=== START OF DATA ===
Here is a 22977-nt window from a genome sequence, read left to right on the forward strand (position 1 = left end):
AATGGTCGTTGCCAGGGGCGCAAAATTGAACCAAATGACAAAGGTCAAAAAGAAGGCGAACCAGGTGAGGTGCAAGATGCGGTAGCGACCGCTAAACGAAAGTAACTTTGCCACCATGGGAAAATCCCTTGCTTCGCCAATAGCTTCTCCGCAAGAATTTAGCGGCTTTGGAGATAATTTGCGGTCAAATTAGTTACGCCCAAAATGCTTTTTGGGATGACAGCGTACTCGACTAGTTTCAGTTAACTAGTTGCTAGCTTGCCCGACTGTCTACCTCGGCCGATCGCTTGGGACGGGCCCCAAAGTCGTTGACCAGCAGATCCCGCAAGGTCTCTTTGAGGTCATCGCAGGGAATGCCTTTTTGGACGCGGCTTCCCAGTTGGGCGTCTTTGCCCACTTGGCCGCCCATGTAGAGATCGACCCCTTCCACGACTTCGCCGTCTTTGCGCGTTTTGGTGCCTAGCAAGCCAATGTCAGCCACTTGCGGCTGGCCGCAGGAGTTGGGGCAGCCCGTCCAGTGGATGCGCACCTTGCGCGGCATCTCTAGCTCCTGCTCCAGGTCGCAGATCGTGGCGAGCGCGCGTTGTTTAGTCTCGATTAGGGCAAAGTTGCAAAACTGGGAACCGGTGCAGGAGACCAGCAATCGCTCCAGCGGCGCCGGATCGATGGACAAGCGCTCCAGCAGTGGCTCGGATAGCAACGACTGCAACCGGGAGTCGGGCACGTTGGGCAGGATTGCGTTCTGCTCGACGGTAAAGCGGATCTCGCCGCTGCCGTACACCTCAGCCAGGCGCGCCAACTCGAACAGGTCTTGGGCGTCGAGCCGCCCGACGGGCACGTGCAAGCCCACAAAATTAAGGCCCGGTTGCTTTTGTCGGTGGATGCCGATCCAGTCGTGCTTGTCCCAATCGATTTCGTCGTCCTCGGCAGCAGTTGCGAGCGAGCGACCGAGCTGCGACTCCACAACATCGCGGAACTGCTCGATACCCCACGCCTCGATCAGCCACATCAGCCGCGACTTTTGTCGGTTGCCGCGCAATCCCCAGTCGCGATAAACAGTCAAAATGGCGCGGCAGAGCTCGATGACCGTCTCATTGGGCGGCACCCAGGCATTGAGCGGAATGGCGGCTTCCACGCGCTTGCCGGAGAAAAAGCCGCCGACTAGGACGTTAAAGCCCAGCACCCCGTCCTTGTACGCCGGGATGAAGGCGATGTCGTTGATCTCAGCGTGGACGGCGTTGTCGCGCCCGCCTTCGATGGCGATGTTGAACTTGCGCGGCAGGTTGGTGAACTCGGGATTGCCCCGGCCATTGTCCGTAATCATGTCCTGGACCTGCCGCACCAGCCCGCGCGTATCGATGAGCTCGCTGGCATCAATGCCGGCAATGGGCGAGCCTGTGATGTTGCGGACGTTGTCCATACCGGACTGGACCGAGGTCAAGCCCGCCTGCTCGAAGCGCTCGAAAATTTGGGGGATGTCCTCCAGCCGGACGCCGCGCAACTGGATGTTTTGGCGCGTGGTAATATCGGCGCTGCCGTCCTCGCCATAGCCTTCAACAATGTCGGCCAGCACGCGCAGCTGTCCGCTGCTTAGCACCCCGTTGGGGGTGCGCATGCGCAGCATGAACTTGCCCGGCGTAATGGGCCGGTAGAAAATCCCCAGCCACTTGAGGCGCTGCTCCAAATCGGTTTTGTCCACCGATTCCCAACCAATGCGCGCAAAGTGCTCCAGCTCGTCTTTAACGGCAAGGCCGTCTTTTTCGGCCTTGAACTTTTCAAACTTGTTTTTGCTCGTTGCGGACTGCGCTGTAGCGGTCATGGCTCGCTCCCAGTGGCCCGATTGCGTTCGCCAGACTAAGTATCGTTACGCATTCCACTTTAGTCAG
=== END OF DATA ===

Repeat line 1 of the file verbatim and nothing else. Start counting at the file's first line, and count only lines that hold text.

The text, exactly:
Here is a 22977-nt window from a genome sequence, read left to right on the forward strand (position 1 = left end):